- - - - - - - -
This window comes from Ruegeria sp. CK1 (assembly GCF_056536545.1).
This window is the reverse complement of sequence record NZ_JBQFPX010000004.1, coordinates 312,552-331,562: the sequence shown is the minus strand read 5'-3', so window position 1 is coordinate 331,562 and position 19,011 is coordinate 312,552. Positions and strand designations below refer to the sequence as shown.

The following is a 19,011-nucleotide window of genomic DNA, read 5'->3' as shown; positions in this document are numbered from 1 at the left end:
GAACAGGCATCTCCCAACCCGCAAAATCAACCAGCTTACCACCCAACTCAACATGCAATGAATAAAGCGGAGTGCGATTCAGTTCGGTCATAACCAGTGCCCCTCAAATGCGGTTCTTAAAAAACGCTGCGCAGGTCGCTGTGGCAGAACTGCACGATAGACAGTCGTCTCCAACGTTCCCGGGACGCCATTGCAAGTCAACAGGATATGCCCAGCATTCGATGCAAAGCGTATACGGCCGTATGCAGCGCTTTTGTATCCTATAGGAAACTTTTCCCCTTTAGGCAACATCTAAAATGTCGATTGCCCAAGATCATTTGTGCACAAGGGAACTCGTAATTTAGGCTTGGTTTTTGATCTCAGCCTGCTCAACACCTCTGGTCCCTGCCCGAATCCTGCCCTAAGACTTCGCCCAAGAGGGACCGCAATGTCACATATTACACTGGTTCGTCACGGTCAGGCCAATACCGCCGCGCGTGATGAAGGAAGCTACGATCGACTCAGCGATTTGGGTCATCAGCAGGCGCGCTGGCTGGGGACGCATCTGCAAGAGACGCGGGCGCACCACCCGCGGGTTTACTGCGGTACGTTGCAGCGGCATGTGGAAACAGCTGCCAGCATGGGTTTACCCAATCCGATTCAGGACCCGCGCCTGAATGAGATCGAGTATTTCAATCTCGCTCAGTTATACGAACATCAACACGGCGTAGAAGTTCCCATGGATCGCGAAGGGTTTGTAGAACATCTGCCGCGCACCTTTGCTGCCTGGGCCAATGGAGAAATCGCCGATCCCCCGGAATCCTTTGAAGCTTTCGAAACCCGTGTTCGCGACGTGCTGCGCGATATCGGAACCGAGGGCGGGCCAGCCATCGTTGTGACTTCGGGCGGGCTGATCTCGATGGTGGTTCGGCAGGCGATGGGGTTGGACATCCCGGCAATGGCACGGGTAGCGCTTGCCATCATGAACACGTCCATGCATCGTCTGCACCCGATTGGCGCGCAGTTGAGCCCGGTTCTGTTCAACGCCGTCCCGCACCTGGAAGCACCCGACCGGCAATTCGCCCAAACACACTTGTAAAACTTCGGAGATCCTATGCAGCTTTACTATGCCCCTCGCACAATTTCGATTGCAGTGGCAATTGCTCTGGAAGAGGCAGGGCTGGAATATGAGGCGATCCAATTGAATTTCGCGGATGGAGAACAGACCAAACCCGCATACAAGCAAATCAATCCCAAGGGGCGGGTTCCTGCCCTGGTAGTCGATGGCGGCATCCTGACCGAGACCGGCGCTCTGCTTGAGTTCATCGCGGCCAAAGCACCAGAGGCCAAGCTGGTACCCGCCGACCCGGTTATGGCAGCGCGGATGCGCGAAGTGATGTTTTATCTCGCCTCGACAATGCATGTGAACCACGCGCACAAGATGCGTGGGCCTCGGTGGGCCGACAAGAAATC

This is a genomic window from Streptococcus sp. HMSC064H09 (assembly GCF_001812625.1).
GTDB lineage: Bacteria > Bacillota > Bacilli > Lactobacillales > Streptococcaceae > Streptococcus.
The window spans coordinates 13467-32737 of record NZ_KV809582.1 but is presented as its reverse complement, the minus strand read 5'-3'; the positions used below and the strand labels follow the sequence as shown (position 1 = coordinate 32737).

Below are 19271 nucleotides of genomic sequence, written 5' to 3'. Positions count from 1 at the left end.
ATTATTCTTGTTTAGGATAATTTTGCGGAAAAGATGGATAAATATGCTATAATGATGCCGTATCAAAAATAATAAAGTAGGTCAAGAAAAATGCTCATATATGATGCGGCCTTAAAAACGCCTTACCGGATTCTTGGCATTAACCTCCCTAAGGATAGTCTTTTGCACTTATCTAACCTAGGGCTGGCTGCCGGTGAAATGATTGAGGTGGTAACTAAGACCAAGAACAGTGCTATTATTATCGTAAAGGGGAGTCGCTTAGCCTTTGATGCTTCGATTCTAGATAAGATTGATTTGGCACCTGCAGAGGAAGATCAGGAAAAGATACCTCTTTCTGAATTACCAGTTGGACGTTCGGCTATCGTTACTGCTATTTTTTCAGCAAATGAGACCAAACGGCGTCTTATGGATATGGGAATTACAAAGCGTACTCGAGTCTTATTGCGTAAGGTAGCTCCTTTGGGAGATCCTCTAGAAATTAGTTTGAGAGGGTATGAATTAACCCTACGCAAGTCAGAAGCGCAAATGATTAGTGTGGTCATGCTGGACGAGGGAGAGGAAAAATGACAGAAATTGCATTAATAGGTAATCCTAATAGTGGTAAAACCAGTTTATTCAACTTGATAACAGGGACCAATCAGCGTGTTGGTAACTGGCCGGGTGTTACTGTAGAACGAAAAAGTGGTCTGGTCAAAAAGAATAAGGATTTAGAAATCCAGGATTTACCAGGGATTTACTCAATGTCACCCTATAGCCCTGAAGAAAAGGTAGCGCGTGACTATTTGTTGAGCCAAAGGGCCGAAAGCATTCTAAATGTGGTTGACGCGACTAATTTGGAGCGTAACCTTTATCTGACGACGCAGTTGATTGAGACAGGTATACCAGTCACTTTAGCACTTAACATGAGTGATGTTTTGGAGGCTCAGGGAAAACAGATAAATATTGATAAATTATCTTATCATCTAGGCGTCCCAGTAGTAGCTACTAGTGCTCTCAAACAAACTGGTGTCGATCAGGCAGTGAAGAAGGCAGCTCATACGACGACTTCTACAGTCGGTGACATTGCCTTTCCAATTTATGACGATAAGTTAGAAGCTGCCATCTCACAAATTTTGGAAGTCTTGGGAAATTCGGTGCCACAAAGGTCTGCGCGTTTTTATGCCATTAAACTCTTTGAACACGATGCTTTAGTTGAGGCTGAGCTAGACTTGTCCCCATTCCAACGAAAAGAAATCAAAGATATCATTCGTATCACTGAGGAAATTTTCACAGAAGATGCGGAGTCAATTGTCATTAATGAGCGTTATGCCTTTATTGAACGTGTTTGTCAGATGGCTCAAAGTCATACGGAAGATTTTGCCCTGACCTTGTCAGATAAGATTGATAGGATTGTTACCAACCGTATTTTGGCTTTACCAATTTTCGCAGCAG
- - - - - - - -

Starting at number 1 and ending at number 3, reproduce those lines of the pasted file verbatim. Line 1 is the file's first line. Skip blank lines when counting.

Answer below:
This window comes from Ruegeria sp. CK1 (assembly GCF_056536545.1).
This window is the reverse complement of sequence record NZ_JBQFPX010000004.1, coordinates 312,552-331,562: the sequence shown is the minus strand read 5'-3', so window position 1 is coordinate 331,562 and position 19,011 is coordinate 312,552. Positions and strand designations below refer to the sequence as shown.

The following is a 19,011-nucleotide window of genomic DNA, read 5'->3' as shown; positions in this document are numbered from 1 at the left end: